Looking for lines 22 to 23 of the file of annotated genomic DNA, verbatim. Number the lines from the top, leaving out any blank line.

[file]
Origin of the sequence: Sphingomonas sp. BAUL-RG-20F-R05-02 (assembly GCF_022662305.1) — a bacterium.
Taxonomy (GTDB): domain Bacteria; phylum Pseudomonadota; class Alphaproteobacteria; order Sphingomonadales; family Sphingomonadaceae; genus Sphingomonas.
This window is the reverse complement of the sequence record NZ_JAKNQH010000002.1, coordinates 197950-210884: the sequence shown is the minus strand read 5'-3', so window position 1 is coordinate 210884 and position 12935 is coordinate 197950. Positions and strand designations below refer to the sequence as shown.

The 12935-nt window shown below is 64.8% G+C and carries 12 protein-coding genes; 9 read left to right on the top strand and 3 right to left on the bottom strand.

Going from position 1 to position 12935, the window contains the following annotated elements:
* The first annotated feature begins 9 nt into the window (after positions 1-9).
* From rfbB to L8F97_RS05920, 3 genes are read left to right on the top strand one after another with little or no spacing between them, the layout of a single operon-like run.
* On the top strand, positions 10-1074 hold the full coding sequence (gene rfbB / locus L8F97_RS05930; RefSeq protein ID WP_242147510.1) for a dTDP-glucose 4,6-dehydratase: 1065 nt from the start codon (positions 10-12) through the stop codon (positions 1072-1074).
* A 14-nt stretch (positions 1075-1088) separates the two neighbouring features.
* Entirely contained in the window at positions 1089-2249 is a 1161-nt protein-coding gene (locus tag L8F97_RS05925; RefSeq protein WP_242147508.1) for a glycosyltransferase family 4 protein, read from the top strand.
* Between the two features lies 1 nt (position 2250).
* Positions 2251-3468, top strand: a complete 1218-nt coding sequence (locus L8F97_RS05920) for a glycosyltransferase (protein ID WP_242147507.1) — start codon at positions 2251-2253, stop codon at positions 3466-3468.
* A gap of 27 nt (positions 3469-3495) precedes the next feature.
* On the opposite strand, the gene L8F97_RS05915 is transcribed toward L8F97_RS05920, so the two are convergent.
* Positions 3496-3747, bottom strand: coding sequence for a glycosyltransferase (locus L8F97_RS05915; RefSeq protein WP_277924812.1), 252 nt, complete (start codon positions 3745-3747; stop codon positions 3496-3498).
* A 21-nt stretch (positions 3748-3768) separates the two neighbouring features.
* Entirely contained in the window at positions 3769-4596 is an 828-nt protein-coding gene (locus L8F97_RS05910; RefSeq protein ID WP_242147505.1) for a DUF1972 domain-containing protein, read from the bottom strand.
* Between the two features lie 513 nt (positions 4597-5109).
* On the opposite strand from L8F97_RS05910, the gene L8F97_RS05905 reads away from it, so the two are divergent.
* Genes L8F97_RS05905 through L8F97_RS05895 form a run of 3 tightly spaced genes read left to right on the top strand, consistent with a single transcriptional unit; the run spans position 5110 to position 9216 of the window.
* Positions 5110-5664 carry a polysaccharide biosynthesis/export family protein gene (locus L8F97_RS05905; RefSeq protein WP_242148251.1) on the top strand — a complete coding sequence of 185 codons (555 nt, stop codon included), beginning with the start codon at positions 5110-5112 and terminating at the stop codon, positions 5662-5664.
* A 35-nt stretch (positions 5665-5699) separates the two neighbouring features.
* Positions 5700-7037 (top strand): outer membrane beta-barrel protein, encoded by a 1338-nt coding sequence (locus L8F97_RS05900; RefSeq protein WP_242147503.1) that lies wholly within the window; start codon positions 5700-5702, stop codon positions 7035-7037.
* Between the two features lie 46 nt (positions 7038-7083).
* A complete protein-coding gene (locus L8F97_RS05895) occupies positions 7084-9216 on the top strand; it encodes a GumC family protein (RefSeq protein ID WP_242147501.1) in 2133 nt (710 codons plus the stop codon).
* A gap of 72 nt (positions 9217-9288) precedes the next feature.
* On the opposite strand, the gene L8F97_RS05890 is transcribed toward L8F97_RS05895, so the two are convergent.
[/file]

* A 35-nt stretch (positions 5665-5699) separates the two neighbouring features.
* Positions 5700-7037 (top strand): outer membrane beta-barrel protein, encoded by a 1338-nt coding sequence (locus L8F97_RS05900; RefSeq protein WP_242147503.1) that lies wholly within the window; start codon positions 5700-5702, stop codon positions 7035-7037.